Tuesday, December 8, 2009

Doing Something Worthy of Doing

I'm constantly pulled back to this train of thought: of the options that are sometimes placed before me, and the few that I had enough understanding of to consider pursuing, are they worthy of my attention?

What, seriously, has come up in the past several months, and why am I not on track pursuing one of them? Instead I continue to waiver, unsure of myself, not unwilling to commit to the right cause but never less sure of the right causes to which to commit.

Scientific coding. I had a small job to port an algorithm from Maple to C++. However, it was in the spring and I was not able to complete the task while taking care of finals and graduation. Mostly I had roadblocking questions about the Maple code and lost touch with the professor for too long. I let the prof. down and now consider it a missed opportunity.

Web business. Some friends have talked about this from time to time. Various ideas from a system to order printed materials; course survey system for small colleges; dog kennel club store; a "heartbeat" notification site that triggers actions when someone stops visiting; a Web 2.0 design tool using Inkscape; SplotchUp, whatever social networking that was supposed to be; virtual flyerwalls... a lot of curious thoughts without a reasonable idea for return. People say you need to take risks but that implies you have some means of judging risk to begin with, and I could never manage to put a confident story together that would say "go ahead with it".

One thing I know, is that altruism is destroying me. I feel unable to withhold, yet also unable to leverage the kinds of benefits I see others gaining from their efforts. Even with the open source projects like Atramentum, the real benefit is building connections to people -- users and collaborators -- and *pfft* the few bites I got there evaporated. And in business, where the "hook" is everything, I find myself unable to present myself with strings attached or to be assertive enough to compete effectively for business.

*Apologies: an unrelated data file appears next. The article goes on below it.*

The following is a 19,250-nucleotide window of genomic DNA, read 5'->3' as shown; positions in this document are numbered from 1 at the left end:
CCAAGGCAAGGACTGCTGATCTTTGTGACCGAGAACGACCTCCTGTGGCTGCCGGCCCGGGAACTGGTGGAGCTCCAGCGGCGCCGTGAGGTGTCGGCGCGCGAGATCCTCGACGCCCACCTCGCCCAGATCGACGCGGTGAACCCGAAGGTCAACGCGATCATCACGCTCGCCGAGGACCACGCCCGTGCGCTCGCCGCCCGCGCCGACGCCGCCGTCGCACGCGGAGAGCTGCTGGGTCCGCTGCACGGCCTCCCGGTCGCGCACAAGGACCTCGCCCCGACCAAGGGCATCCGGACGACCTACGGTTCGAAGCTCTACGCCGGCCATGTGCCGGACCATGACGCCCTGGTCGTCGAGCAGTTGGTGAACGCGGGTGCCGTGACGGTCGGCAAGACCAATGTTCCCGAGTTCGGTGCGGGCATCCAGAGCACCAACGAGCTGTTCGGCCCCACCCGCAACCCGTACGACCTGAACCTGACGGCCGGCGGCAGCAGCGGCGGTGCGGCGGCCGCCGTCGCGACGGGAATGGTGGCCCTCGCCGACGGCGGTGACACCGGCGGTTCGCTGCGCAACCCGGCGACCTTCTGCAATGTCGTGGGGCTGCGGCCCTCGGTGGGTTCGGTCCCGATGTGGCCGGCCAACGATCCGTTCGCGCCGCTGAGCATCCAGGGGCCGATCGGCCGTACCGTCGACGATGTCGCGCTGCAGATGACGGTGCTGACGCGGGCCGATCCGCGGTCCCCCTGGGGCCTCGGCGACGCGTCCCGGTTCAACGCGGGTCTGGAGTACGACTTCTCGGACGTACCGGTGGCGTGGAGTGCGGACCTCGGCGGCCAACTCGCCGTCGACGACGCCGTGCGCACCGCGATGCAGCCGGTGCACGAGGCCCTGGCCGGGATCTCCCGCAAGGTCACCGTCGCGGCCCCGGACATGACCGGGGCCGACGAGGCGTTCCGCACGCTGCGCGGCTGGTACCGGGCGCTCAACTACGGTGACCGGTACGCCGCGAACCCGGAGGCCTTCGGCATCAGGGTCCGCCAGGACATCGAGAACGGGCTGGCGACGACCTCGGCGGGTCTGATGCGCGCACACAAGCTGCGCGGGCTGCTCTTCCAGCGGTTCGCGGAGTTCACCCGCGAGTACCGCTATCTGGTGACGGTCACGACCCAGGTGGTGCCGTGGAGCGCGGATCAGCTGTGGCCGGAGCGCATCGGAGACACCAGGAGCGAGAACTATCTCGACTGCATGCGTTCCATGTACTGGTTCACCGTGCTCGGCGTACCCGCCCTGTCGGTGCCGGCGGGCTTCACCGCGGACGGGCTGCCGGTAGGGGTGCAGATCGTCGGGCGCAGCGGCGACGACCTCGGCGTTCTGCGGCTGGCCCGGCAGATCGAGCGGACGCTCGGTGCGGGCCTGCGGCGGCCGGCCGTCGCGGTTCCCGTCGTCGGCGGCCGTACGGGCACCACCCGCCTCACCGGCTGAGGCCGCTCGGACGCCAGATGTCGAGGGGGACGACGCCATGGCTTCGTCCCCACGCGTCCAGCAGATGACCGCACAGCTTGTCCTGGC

Even still, people distrust me and go with those obviously intent on doing them wrong. I'm the "nice guy" at whom everyone smiles, yet who is shunned in every circle. It has been this way since I can remember, the sense of isolation ever clouding my thoughts. Sometimes that sense of marginalization becomes acutely painful, the mental equivalent of when I was told to work in a freezing pool of water, my muscles shaking so violently I barely had the coordination to crawl out. I still don't know where I fit in this world.

When almost nobody is interested in what you have to say or can do, where is the sense in doing anything at all? Intimacy is among the most basic of human needs, and when it remains unfulfilled we starve just as surely as if we were going without food.

In the end it all sums up to nothing, just so much shouting into the wind.

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